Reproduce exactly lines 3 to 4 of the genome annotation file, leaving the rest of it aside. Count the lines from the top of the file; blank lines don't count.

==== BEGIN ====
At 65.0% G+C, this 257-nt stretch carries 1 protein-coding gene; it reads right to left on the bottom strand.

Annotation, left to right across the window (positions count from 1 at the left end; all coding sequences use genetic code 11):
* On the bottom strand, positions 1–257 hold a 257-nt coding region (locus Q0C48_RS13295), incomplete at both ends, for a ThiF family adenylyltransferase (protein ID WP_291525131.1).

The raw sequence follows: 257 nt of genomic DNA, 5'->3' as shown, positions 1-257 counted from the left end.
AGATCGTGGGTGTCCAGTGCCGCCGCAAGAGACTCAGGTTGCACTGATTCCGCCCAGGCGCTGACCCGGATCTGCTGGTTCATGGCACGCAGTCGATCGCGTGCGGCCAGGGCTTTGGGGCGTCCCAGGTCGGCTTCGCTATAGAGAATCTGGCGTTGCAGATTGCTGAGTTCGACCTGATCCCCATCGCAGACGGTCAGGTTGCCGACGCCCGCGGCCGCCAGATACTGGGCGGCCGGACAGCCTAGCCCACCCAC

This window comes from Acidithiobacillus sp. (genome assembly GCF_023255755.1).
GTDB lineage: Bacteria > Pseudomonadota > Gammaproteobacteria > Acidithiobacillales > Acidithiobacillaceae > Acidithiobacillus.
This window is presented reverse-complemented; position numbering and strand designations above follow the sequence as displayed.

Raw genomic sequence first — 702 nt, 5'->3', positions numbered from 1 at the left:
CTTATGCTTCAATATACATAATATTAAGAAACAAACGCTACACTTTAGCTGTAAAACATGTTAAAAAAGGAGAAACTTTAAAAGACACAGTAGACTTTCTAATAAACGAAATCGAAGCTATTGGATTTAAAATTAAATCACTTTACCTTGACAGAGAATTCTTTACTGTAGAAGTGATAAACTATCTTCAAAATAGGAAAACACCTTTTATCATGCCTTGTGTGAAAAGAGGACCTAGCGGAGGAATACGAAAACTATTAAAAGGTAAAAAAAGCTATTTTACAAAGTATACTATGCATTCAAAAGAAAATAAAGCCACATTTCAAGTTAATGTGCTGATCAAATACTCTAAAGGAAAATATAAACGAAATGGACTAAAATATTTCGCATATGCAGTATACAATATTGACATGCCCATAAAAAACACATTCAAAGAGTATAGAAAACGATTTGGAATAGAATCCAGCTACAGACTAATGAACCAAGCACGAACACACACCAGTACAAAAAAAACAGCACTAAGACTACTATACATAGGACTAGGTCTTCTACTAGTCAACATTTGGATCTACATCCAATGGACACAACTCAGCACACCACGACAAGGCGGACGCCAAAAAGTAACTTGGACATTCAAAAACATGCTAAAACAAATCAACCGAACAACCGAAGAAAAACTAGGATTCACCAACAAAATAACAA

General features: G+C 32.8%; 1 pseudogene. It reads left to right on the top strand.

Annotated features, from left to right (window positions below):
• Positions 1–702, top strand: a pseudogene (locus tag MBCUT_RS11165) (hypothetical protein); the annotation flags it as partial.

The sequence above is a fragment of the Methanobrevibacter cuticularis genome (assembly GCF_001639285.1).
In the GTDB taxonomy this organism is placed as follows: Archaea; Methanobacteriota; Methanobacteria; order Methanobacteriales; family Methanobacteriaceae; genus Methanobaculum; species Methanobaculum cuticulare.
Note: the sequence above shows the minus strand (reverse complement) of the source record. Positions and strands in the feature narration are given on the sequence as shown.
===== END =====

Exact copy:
* On the bottom strand, positions 1–257 hold a 257-nt coding region (locus Q0C48_RS13295), incomplete at both ends, for a ThiF family adenylyltransferase (protein ID WP_291525131.1).

The raw sequence follows: 257 nt of genomic DNA, 5'->3' as shown, positions 1-257 counted from the left end.